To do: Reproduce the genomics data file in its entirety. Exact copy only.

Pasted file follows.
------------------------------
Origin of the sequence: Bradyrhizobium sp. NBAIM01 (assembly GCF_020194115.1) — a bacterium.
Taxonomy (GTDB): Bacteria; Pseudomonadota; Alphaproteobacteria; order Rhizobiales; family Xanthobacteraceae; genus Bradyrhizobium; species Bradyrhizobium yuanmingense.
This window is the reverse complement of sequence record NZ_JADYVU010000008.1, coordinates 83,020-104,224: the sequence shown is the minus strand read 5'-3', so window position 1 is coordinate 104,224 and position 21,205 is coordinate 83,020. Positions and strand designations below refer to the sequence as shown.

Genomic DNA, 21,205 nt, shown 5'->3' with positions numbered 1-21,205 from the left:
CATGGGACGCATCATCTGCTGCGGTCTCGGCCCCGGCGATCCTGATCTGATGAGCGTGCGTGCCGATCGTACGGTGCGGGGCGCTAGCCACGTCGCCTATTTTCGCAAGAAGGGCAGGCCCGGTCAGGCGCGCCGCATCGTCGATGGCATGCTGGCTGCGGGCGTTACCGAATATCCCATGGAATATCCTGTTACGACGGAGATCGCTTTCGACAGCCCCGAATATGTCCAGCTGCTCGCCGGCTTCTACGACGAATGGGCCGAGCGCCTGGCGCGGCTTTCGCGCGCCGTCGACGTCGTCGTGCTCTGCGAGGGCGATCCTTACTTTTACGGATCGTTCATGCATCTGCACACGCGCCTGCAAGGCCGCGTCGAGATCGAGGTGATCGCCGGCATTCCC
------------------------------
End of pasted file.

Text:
Origin of the sequence: Bradyrhizobium sp. NBAIM01 (assembly GCF_020194115.1) — a bacterium.
Taxonomy (GTDB): Bacteria; Pseudomonadota; Alphaproteobacteria; order Rhizobiales; family Xanthobacteraceae; genus Bradyrhizobium; species Bradyrhizobium yuanmingense.
This window is the reverse complement of sequence record NZ_JADYVU010000008.1, coordinates 83,020-104,224: the sequence shown is the minus strand read 5'-3', so window position 1 is coordinate 104,224 and position 21,205 is coordinate 83,020. Positions and strand designations below refer to the sequence as shown.

Genomic DNA, 21,205 nt, shown 5'->3' with positions numbered 1-21,205 from the left:
CATGGGACGCATCATCTGCTGCGGTCTCGGCCCCGGCGATCCTGATCTGATGAGCGTGCGTGCCGATCGTACGGTGCGGGGCGCTAGCCACGTCGCCTATTTTCGCAAGAAGGGCAGGCCCGGTCAGGCGCGCCGCATCGTCGATGGCATGCTGGCTGCGGGCGTTACCGAATATCCCATGGAATATCCTGTTACGACGGAGATCGCTTTCGACAGCCCCGAATATGTCCAGCTGCTCGCCGGCTTCTACGACGAATGGGCCGAGCGCCTGGCGCGGCTTTCGCGCGCCGTCGACGTCGTCGTGCTCTGCGAGGGCGATCCTTACTTTTACGGATCGTTCATGCATCTGCACACGCGCCTGCAAGGCCGCGTCGAGATCGAGGTGATCGCCGGCATTCCC